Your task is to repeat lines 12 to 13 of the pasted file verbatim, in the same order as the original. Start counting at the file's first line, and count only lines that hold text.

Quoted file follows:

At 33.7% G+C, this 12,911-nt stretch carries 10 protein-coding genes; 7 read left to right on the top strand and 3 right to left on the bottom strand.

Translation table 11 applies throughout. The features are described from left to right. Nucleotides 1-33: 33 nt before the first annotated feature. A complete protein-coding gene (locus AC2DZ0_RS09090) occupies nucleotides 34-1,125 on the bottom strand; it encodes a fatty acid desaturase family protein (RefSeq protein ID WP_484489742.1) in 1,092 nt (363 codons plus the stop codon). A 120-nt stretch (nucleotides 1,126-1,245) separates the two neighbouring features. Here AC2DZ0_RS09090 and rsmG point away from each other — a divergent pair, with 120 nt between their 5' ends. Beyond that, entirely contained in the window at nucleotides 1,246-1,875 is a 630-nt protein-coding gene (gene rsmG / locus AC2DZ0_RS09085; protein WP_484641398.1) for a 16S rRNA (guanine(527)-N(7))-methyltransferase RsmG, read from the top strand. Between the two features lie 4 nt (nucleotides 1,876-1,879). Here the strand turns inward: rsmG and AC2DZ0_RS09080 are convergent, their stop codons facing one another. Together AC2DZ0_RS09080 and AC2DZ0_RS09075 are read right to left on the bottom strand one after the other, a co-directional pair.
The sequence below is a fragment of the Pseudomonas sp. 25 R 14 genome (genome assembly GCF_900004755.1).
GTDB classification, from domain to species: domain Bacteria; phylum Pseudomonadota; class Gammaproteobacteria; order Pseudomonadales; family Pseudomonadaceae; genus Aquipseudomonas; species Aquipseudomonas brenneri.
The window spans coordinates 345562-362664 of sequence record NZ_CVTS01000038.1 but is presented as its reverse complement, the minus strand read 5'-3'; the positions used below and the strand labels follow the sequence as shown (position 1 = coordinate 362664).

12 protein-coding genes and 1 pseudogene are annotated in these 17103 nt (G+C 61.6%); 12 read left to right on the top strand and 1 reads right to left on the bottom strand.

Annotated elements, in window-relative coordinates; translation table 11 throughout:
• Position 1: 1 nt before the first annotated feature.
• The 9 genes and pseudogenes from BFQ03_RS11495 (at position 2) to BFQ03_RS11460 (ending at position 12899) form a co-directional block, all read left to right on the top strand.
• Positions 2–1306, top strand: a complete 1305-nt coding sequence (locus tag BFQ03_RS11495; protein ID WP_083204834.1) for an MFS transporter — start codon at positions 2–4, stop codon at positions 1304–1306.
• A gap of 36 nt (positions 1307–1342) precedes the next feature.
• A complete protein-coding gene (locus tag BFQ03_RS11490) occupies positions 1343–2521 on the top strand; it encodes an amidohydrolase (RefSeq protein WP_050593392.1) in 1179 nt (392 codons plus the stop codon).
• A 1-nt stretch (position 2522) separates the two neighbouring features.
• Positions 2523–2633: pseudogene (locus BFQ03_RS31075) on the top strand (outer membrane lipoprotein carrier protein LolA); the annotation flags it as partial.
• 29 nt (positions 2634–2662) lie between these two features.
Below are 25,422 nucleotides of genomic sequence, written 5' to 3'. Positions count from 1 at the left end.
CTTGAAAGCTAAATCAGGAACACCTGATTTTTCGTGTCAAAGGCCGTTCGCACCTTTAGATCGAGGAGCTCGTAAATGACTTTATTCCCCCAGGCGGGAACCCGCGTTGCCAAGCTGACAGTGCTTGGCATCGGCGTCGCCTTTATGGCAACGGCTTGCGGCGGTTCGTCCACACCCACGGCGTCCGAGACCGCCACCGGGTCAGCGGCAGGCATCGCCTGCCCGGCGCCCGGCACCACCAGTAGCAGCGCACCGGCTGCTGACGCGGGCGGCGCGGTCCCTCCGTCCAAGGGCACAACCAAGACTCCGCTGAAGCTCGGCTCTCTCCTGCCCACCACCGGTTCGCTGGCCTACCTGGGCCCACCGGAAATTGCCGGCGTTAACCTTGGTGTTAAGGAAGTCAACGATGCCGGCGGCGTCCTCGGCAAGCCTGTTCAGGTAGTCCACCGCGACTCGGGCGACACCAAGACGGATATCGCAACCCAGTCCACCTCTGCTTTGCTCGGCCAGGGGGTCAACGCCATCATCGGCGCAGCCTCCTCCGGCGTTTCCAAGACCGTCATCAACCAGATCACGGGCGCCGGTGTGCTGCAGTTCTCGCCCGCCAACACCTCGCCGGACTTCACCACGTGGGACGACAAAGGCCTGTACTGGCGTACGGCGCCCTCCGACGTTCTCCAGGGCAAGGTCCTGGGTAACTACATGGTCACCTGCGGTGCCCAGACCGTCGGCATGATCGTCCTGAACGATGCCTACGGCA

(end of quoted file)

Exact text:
• A complete protein-coding gene (locus tag BFQ03_RS11490) occupies positions 1343–2521 on the top strand; it encodes an amidohydrolase (RefSeq protein WP_050593392.1) in 1179 nt (392 codons plus the stop codon).
• A 1-nt stretch (position 2522) separates the two neighbouring features.